September-October 2012 EDITORIAL
I got a chance to see Manson Construction Co.’s safety culture in action when I visited its maintenance dredging project at the Port of Anchorage, Alaska on September 11. The Incident and Injury Free (IIF) mandate includes visitors, who go through a safety briefing before boarding the dredge.
For this trip, my friend and I were given personal location devices to hang around our necks, which would let rescuers know where we were if we fell into the water. A fast rescue would save our lives in the cold September Cook Inlet water. This month’s editorial picture shows me in the galley of Manson’s tug Gladys M, with the yellow PLD around my neck.
As always, it was good to see and talk to dredge people as they go about their jobs, and Don Johnson was an able tour guide on this unusual project in the only port in the U.S. where the federal government is responsible for maintaining depth right up to the dock faces. A number of other things make this project unique, and I invite you to read the article articles on pages 6 and 10 to get the full story.
I’d like to thank my friend Al Barrett, who lives in Anchorage, for driving me to Seward for the Pacific Chapter meeting, then to Kennicott Glacier and Valdez. We went on some great hikes and finished up with the visit to Manson’s project on the last day. You’ll see a lot of pictures from the dredge visit and the chapter meeting in this issue, and this coverage was much easier for having someone who knows the area driving me right to the locations.
The Pacific Chapter of the Western Dredging Association did a good thing by giving people a reason to go to Alaska for its meeting right after Labor Day. This was my first trip to Alaska since my visit to the North Slope in 1984, where I looked at five aggregate dredging projects being conducted by the North Slope Borough, and was able to get some interesting photos and stories about dredging in the Arctic. That story appeared in our July/August 1984 issue.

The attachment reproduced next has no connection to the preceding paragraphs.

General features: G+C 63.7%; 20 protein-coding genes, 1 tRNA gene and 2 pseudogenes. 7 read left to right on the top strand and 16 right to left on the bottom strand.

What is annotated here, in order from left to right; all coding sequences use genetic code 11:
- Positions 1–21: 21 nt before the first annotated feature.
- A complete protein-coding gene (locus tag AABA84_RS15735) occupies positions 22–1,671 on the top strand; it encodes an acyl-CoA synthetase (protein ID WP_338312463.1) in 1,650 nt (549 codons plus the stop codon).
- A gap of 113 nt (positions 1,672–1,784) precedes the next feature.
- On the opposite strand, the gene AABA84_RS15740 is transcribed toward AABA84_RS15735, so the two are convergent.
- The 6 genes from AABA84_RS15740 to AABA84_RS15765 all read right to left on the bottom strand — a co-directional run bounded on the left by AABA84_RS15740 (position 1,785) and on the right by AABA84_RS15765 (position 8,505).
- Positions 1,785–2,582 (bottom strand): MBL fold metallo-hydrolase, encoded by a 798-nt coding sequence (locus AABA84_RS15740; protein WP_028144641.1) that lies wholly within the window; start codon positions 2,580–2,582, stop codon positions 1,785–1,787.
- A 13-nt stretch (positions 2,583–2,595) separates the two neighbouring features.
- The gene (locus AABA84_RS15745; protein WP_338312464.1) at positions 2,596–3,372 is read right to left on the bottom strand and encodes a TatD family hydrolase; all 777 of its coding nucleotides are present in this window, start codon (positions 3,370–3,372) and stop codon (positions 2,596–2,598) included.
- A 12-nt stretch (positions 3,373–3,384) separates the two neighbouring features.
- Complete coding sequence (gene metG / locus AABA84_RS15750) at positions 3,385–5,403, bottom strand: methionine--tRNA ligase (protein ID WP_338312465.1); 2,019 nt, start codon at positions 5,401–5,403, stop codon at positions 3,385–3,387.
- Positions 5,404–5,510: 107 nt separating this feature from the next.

The meeting this year brought a lot of Alaska first-timers to the state, who were eloquent about the beautiful setting for the meeting, with a river and a mountain right across the road, and an inspiring drive or train ride to Seward from Anchorage.
In this issue, we report on a valuable new addition to the North American dredge fleet – Ocean’s new dredge Traverse Nord in Quebec, pictured on our cover. This is Ocean’s first dredge, and it didn’t stint on the design and dredging equipment. The dredge went right to work in the St. Lawrence River and will be a fixture there, removing infill throughout the season – the same sort of contract Manson is doing in Anchorage.
Great Lakes Dredge & Dock announces its new dredge in this issue, also, which is a tug and barge combination designed for use in land reclamation in Louisiana. We had scheduled an article on the restoration of two islands on the Gulf Coast for our Coastal Restoration feature in this issue, but Rachel Sweeney at NOAA wrote that they were dealing with Hurricane Isaac during the time she was to have submitted the pictures and information, so we will table that article for another issue.
And on the push for adequate funding for our marine highways, Barry Holliday wrote on September 7: “In August, we met with Senate Environment and Public Works (EPW) staff and were encouraged that both sides are still interested in what can be done to resolve the need for increased funding for ports and harbors O&M. As a result of the expressions of concern from the Senate Appropriations Committee members during the MAP 21 negotiations, we were asked by EPW staff to work with members of the Appropriations Committee and consider alternatives for the HMTF issue. We have had meetings with some Senate Energy and Water (E&W) Appropriations members’ staff and have been told that they are working on a larger scale navigation funding initiative. It not only includes addressing maintenance dredging needs, but also, harbor deepening and inland waterway lock and dam construction as well. This is still being developed.”